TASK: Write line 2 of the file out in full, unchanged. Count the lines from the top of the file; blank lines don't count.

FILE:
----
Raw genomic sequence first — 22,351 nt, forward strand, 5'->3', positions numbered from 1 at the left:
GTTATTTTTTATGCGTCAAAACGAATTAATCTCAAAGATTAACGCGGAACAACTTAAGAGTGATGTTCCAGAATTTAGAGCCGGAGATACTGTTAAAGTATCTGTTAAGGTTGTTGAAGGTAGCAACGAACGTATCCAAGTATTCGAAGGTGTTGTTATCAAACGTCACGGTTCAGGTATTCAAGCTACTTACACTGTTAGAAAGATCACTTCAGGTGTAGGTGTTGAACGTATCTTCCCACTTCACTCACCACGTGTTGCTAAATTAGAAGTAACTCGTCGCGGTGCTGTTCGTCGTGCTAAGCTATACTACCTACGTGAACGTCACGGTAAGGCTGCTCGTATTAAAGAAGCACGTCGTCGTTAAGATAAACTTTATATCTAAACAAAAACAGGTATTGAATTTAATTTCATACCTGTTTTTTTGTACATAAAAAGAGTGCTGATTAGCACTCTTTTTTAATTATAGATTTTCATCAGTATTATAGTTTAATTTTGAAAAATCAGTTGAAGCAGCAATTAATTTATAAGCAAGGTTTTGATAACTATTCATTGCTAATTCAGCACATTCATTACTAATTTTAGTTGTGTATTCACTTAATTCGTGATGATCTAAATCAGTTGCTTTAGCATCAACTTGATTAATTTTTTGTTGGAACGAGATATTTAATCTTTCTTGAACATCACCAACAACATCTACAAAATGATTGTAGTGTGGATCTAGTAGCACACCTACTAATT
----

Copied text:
GTTATTTTTTATGCGTCAAAACGAATTAATCTCAAAGATTAACGCGGAACAACTTAAGAGTGATGTTCCAGAATTTAGAGCCGGAGATACTGTTAAAGTATCTGTTAAGGTTGTTGAAGGTAGCAACGAACGTATCCAAGTATTCGAAGGTGTTGTTATCAAACGTCACGGTTCAGGTATTCAAGCTACTTACACTGTTAGAAAGATCACTTCAGGTGTAGGTGTTGAACGTATCTTCCCACTTCACTCACCACGTGTTGCTAAATTAGAAGTAACTCGTCGCGGTGCTGTTCGTCGTGCTAAGCTATACTACCTACGTGAACGTCACGGTAAGGCTGCTCGTATTAAAGAAGCACGTCGTCGTTAAGATAAACTTTATATCTAAACAAAAACAGGTATTGAATTTAATTTCATACCTGTTTTTTTGTACATAAAAAGAGTGCTGATTAGCACTCTTTTTTAATTATAGATTTTCATCAGTATTATAGTTTAATTTTGAAAAATCAGTTGAAGCAGCAATTAATTTATAAGCAAGGTTTTGATAACTATTCATTGCTAATTCAGCACATTCATTACTAATTTTAGTTGTGTATTCACTTAATTCGTGATGATCTAAATCAGTTGCTTTAGCATCAACTTGATTAATTTTTTGTTGGAACGAGATATTTAATCTTTCTTGAACATCACCAACAACATCTACAAAATGATTGTAGTGTGGATCTAGTAGCACACCTACTAATT